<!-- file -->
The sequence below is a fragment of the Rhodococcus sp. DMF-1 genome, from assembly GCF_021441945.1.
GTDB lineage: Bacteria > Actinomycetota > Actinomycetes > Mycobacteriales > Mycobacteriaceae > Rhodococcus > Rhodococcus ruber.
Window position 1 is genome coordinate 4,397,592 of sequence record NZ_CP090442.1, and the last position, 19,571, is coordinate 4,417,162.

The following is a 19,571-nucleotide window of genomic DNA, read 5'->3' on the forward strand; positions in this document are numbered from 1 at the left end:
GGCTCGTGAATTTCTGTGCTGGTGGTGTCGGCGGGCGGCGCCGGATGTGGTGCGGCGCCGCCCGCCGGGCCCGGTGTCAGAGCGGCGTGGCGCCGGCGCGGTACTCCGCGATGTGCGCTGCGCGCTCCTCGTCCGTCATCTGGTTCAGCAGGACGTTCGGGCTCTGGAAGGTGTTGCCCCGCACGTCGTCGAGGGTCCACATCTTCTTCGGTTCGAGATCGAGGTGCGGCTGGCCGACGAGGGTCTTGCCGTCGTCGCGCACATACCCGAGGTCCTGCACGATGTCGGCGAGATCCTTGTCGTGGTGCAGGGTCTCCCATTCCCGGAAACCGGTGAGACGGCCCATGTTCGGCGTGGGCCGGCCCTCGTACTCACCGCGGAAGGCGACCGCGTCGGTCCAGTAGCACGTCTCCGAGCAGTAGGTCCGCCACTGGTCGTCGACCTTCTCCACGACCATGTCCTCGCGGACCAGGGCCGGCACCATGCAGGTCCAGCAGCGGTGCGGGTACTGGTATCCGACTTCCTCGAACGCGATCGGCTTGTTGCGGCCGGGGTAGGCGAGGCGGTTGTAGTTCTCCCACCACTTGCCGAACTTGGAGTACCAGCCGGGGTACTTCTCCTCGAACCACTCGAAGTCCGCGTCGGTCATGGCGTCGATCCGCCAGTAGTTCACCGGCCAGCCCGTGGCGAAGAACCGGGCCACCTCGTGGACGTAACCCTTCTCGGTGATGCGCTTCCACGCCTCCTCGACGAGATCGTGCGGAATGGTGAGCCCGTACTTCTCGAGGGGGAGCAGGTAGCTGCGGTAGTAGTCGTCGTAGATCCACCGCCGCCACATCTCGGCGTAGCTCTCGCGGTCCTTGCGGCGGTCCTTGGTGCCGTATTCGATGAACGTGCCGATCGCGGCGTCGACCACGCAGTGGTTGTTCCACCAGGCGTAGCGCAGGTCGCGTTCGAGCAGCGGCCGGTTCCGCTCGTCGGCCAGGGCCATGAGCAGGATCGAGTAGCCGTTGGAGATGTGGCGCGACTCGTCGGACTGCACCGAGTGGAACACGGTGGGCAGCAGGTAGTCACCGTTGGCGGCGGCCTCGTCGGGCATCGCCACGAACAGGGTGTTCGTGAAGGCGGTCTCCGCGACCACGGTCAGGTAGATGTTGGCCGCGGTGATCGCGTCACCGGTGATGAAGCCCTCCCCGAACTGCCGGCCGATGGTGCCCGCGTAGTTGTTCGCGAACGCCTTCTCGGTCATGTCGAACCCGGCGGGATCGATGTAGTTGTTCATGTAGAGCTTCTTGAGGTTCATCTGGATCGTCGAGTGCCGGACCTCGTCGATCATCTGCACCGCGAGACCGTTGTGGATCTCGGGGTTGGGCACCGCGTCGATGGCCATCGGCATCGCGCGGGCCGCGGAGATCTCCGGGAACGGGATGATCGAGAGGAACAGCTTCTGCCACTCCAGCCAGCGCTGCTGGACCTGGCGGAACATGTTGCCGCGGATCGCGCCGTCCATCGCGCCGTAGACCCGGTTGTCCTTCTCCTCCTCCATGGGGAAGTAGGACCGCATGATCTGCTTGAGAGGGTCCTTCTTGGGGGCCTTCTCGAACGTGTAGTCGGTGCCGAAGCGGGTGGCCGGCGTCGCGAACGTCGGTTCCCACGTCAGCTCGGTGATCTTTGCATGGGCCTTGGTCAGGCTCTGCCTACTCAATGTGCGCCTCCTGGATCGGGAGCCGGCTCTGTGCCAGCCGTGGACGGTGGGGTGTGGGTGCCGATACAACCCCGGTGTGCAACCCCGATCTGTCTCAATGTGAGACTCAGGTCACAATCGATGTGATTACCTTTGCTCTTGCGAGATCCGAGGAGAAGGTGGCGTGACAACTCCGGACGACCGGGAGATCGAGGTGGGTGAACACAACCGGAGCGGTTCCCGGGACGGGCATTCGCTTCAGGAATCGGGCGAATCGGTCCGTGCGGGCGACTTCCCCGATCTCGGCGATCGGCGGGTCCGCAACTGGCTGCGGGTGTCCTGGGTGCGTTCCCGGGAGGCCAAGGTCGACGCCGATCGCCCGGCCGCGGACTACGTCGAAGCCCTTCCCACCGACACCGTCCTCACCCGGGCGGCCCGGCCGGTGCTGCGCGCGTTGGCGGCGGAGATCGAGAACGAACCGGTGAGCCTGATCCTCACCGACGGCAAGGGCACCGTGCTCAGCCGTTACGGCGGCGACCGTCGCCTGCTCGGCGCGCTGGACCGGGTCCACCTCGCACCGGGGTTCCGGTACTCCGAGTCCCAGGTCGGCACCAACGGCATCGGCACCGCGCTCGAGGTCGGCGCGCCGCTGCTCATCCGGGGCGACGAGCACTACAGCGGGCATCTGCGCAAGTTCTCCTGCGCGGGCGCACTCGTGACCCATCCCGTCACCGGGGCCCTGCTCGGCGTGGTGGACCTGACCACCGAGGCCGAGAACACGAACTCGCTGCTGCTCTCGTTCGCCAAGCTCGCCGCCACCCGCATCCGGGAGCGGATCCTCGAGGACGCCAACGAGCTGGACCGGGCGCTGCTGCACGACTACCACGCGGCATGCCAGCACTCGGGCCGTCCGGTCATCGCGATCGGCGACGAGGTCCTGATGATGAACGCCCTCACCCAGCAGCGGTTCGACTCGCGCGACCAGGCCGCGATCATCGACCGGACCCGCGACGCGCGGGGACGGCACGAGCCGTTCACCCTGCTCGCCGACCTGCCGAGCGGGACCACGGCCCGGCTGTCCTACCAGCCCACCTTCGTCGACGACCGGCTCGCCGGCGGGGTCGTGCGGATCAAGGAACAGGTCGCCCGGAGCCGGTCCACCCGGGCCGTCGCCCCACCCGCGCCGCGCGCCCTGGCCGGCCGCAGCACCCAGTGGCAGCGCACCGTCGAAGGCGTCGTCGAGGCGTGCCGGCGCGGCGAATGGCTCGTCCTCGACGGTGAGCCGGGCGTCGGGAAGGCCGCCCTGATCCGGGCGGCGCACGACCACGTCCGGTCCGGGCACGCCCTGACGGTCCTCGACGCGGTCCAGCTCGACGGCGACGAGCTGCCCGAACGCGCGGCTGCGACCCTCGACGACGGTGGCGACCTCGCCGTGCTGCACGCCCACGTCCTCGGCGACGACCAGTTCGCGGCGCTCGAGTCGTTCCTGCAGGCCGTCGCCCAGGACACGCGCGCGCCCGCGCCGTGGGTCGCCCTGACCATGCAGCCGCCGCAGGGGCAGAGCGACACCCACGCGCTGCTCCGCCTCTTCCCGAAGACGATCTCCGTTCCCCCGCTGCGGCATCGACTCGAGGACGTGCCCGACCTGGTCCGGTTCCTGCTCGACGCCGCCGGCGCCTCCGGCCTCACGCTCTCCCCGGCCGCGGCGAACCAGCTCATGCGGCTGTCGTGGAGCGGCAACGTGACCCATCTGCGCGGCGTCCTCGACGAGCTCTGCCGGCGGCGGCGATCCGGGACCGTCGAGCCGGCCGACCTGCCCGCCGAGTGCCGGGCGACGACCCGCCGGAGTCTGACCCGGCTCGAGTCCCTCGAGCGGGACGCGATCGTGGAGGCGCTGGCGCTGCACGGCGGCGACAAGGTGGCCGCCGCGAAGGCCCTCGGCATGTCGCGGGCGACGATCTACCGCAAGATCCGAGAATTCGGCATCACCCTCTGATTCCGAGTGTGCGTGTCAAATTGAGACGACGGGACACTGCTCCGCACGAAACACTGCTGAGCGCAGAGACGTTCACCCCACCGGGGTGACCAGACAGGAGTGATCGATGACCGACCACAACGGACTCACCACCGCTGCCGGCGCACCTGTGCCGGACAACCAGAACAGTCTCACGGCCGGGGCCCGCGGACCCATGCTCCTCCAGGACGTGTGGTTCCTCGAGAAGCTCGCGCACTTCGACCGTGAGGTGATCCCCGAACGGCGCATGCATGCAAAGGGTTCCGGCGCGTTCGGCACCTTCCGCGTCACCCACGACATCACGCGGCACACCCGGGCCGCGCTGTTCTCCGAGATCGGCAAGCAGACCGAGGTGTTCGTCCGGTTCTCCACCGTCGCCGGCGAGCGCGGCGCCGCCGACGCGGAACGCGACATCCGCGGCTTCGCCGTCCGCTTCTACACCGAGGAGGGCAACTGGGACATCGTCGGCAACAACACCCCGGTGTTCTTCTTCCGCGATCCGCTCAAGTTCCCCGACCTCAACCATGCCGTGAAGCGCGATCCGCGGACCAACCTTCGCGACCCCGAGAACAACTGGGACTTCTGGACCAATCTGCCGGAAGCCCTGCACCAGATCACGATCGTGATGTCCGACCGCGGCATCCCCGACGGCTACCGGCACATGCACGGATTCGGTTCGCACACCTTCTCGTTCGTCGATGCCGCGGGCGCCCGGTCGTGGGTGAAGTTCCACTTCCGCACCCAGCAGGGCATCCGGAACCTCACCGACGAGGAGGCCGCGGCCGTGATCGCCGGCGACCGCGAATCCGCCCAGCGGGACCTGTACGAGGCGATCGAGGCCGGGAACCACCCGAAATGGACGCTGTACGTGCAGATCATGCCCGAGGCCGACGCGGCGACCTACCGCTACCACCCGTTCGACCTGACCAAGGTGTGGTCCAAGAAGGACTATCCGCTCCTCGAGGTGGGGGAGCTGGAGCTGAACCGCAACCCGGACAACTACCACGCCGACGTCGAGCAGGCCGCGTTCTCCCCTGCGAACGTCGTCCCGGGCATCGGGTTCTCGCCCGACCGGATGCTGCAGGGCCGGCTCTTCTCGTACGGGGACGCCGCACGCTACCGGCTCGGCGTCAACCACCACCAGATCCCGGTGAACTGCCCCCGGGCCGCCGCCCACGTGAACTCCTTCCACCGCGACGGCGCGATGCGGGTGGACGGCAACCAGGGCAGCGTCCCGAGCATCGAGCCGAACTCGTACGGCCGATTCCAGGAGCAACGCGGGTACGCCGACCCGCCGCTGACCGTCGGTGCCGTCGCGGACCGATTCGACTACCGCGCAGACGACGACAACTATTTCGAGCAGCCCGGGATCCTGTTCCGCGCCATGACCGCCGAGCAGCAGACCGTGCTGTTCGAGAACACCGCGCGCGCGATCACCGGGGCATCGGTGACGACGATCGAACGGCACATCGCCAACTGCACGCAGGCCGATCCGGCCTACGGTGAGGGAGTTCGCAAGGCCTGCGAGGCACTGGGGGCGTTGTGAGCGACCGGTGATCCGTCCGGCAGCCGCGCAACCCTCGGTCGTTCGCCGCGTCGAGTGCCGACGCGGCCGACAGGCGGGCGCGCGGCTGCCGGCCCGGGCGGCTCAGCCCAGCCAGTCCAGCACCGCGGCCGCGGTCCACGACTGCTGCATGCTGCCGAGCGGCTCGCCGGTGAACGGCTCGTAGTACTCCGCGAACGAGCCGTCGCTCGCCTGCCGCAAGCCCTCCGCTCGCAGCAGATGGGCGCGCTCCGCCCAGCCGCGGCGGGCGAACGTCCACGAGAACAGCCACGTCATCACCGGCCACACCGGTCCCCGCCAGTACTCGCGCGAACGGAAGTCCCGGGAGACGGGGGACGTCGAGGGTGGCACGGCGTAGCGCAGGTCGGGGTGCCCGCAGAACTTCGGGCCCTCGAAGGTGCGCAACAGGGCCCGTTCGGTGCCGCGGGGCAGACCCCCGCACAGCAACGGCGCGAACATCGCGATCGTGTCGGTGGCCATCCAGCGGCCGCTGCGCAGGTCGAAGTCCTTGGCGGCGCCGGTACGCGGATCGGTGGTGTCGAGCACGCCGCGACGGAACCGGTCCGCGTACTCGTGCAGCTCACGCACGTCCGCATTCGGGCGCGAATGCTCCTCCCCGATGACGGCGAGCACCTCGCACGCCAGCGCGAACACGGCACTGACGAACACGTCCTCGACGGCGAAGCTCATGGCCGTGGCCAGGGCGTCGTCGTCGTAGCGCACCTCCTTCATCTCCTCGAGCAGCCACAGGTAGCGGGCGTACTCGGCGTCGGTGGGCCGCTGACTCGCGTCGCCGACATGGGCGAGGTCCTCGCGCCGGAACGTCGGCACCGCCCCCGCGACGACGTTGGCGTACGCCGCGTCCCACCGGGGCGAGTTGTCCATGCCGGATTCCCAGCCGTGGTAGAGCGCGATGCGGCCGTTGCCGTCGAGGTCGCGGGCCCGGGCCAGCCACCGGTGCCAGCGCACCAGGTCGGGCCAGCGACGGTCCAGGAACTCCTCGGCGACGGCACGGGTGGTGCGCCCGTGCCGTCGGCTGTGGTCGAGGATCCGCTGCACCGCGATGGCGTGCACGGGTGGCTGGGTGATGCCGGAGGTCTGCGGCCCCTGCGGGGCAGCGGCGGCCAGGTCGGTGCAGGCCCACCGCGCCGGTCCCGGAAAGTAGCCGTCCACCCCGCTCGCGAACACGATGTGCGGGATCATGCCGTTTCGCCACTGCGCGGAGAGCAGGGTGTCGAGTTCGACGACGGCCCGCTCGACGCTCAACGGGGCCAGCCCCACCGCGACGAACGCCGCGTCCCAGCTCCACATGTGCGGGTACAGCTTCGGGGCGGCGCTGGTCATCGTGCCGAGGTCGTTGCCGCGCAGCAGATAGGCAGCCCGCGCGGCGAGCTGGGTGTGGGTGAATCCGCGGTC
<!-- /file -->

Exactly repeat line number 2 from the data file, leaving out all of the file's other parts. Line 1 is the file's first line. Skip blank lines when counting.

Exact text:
GTDB lineage: Bacteria > Actinomycetota > Actinomycetes > Mycobacteriales > Mycobacteriaceae > Rhodococcus > Rhodococcus ruber.